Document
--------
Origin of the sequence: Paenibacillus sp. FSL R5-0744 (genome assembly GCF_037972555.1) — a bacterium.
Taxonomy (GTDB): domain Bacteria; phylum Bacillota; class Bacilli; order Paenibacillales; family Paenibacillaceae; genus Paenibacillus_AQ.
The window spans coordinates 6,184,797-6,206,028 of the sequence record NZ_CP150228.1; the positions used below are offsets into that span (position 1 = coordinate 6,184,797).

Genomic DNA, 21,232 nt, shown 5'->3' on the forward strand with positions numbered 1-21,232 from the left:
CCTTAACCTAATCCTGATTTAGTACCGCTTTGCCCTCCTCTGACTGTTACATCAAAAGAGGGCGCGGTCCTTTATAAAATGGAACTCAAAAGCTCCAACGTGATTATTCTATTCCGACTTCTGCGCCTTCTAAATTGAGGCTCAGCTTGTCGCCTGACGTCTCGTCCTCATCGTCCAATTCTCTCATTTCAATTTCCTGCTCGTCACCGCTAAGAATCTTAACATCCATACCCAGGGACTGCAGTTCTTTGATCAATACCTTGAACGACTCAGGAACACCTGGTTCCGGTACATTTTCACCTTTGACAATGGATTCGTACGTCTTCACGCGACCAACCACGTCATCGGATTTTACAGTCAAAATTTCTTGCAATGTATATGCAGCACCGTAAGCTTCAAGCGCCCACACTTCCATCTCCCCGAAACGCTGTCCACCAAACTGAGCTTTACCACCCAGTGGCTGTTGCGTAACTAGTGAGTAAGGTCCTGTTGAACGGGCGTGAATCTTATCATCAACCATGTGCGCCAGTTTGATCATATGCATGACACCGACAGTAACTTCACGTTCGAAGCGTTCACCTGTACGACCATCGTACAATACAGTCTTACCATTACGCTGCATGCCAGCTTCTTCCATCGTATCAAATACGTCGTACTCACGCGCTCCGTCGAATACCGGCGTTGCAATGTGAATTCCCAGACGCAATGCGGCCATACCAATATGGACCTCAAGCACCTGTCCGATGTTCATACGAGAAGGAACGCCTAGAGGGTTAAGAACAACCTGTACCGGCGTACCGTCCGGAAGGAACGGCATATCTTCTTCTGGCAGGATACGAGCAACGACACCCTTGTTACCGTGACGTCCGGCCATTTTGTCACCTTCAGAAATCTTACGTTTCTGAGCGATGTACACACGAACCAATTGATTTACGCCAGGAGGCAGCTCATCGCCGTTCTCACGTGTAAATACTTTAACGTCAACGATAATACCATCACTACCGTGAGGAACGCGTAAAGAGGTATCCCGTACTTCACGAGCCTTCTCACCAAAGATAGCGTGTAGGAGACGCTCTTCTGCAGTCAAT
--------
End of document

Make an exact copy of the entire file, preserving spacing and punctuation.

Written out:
Origin of the sequence: Paenibacillus sp. FSL R5-0744 (genome assembly GCF_037972555.1) — a bacterium.
Taxonomy (GTDB): domain Bacteria; phylum Bacillota; class Bacilli; order Paenibacillales; family Paenibacillaceae; genus Paenibacillus_AQ.
The window spans coordinates 6,184,797-6,206,028 of the sequence record NZ_CP150228.1; the positions used below are offsets into that span (position 1 = coordinate 6,184,797).

Genomic DNA, 21,232 nt, shown 5'->3' on the forward strand with positions numbered 1-21,232 from the left:
CCTTAACCTAATCCTGATTTAGTACCGCTTTGCCCTCCTCTGACTGTTACATCAAAAGAGGGCGCGGTCCTTTATAAAATGGAACTCAAAAGCTCCAACGTGATTATTCTATTCCGACTTCTGCGCCTTCTAAATTGAGGCTCAGCTTGTCGCCTGACGTCTCGTCCTCATCGTCCAATTCTCTCATTTCAATTTCCTGCTCGTCACCGCTAAGAATCTTAACATCCATACCCAGGGACTGCAGTTCTTTGATCAATACCTTGAACGACTCAGGAACACCTGGTTCCGGTACATTTTCACCTTTGACAATGGATTCGTACGTCTTCACGCGACCAACCACGTCATCGGATTTTACAGTCAAAATTTCTTGCAATGTATATGCAGCACCGTAAGCTTCAAGCGCCCACACTTCCATCTCCCCGAAACGCTGTCCACCAAACTGAGCTTTACCACCCAGTGGCTGTTGCGTAACTAGTGAGTAAGGTCCTGTTGAACGGGCGTGAATCTTATCATCAACCATGTGCGCCAGTTTGATCATATGCATGACACCGACAGTAACTTCACGTTCGAAGCGTTCACCTGTACGACCATCGTACAATACAGTCTTACCATTACGCTGCATGCCAGCTTCTTCCATCGTATCAAATACGTCGTACTCACGCGCTCCGTCGAATACCGGCGTTGCAATGTGAATTCCCAGACGCAATGCGGCCATACCAATATGGACCTCAAGCACCTGTCCGATGTTCATACGAGAAGGAACGCCTAGAGGGTTAAGAACAACCTGTACCGGCGTACCGTCCGGAAGGAACGGCATATCTTCTTCTGGCAGGATACGAGCAACGACACCCTTGTTACCGTGACGTCCGGCCATTTTGTCACCTTCAGAAATCTTACGTTTCTGAGCGATGTACACACGAACCAATTGATTTACGCCAGGAGGCAGCTCATCGCCGTTCTCACGTGTAAATACTTTAACGTCAACGATAATACCATCACTACCGTGAGGAACGCGTAAAGAGGTATCCCGTACTTCACGAGCCTTCTCACCAAAGATAGCGTGTAGGAGACGCTCTTCTGCAGTCAAT